In 1947, when the Consolidated Vultee Aircraft Corp. opened its wind tunnel alongside the San Diego Airport, such facilities were really the only way to verify whether a proposed aircraft design would behave as expected.
Scale models of a complete aircraft or its parts were placed inside to understand how air moved around them and measure aspects such as lift and drag.
The San Diego wind tunnel was used to test the aerodynamics of every Boeing jetliner, from the 707 to the 787, various fighter jets and the Space Shuttle.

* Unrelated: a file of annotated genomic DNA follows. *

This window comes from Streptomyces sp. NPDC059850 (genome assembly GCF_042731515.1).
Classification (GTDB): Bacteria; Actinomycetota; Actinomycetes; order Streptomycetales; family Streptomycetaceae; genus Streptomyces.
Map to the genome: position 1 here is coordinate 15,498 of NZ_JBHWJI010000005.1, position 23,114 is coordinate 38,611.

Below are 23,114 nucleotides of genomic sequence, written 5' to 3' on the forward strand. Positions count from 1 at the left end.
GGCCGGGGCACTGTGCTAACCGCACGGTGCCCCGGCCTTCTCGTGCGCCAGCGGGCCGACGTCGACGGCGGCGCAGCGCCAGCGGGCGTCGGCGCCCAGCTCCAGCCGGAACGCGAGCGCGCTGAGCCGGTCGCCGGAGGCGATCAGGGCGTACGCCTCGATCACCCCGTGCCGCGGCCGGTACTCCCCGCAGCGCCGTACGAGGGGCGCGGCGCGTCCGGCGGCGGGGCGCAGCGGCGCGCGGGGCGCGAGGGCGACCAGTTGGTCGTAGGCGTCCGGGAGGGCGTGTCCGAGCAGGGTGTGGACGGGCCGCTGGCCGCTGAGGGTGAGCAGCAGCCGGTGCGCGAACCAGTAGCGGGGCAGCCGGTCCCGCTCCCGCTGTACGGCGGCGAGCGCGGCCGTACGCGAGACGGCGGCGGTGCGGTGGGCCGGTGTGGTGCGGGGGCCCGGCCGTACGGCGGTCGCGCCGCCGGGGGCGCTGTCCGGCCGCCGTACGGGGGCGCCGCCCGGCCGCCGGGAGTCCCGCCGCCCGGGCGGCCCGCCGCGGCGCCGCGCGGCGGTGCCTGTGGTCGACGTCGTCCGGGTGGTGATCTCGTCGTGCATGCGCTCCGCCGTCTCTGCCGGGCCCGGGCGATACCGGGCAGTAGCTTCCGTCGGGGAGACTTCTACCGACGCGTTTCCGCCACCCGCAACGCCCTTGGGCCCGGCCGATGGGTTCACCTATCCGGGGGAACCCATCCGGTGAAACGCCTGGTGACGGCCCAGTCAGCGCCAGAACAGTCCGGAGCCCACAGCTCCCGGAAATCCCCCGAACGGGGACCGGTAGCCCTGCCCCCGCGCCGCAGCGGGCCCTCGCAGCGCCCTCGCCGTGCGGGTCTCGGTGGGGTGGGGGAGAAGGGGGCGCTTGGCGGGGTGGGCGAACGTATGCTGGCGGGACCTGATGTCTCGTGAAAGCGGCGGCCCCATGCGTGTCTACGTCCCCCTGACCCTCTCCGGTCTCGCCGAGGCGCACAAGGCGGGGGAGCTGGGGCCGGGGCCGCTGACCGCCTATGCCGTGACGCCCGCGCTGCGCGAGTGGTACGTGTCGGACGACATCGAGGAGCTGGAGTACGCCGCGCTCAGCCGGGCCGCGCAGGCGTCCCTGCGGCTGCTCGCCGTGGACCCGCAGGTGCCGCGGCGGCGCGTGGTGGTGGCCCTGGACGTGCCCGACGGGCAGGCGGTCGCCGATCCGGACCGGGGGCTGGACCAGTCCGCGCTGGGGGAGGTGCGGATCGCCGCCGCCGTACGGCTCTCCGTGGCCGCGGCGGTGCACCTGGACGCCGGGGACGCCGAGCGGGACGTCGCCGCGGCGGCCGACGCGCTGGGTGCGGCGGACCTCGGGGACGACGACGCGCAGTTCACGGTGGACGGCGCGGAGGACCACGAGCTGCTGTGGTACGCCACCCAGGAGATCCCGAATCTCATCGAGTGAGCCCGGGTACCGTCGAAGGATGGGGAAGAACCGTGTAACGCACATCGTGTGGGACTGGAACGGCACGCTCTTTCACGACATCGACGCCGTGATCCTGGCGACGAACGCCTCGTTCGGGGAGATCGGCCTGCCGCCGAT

As computational fluid dynamics evolved in the 1980s, it was assumed most performance predictions could be done cheaper and more precisely by a computer.
But against all odds, wind tunnels have hung around — and a few new ones are being built.
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